, 10 tweets, 8 min read Read on Twitter
@ksenapathy @phylogenomics @MicrobeLover My main feedback would be that you cannot say that the differences between the 2 types of apples were because of organic vs non-organic farming. You need to have more farms in either group to say this.
@ksenapathy @phylogenomics @MicrobeLover They tested 4 apples from an organic farm and 4 apples from a "conventional" farm. Same apple type (good) but only 1 farm per group (not good).
@ksenapathy @phylogenomics @MicrobeLover This would be similar to compare the gut microbiomes of 4 stool samples from 1 Crohn's disease patient to 4 stool samples from 1 healthy control and claim that the differences in stool samples are because of the disease.
@ksenapathy @phylogenomics @MicrobeLover While it may indeed be that the differences found between organic and conventional apples are caused by different farming practices (e.g. fungicide application), it could also be differences in soil, age of trees, how the farmer removes the apples from the trees etc.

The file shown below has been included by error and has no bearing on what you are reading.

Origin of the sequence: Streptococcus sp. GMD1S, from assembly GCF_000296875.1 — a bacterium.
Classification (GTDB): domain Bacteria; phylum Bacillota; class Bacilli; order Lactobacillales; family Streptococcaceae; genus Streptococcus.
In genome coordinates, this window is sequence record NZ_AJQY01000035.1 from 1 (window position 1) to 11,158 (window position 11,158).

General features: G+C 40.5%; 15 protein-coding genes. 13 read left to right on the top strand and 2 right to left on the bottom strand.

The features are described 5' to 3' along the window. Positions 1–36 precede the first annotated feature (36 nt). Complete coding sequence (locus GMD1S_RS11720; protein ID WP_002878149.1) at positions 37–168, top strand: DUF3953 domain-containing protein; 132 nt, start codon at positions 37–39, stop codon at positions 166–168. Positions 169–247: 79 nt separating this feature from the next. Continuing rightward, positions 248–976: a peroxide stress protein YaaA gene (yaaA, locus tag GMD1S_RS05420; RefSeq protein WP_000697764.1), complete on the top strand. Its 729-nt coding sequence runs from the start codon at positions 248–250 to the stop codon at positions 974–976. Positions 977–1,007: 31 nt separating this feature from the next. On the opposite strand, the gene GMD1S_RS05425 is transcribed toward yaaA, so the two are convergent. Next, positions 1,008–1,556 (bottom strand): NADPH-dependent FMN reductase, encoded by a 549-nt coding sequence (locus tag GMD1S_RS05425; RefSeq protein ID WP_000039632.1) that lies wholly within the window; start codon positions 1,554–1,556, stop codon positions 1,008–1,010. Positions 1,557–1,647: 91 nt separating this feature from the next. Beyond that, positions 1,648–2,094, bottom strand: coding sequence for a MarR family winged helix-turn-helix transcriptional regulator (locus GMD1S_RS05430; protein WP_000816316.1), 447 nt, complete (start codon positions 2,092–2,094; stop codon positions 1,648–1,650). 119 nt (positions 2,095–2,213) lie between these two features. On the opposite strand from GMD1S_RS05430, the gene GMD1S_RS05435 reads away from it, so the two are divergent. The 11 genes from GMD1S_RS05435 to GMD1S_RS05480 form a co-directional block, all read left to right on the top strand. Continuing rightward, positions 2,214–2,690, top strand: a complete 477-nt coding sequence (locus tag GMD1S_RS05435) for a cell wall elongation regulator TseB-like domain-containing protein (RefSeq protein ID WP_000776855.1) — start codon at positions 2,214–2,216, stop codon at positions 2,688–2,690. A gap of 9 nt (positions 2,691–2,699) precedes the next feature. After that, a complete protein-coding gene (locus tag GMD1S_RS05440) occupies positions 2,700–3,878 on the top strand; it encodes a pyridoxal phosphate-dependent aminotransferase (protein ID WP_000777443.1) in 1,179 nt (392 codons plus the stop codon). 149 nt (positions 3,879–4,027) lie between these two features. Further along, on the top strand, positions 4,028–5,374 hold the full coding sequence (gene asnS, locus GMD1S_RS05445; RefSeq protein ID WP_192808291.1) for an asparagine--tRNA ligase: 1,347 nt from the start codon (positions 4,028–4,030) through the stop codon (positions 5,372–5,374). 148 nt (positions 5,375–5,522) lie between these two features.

@ksenapathy @phylogenomics @MicrobeLover It is a fun study, but with only one orchard per group, this is very weak science. It would have been much better if there had been apples from 3 organic and 3 conventional orchards.
@ksenapathy @phylogenomics @MicrobeLover I also did not like how some popular science articles translated this study into "you have been eating apples wrong". Those articles implied that you should eat the seeds as well since they have highest bacterial abundance (most bacteria on apples were in seeds and stems).
@ksenapathy @phylogenomics @MicrobeLover However, if you read the paper, conventional seeds, although high in bacterial abundance, were low in diversity and dominated by Ralstonia. Composition is very similar to fruit pulp.
@ksenapathy @phylogenomics @MicrobeLover There is no proof whatsoever in the paper that eating large amounts of Ralstonia or other apple-associated bacteria is doing something for your microbiome.
I believe it is the fiber in the apple that has much more effect.
@ksenapathy @phylogenomics @MicrobeLover Would be a nice experiment to have people eat conventional apples with or without the seeds, or sterilized apples, or no apples at all and see what it does to our gut microbiome.
@ksenapathy @phylogenomics @MicrobeLover To be clear, the paper itself does not appear to claim that the bacteria in apples are beneficial. Those stretch-interpretations are made by some over-enthusiastic news sites.
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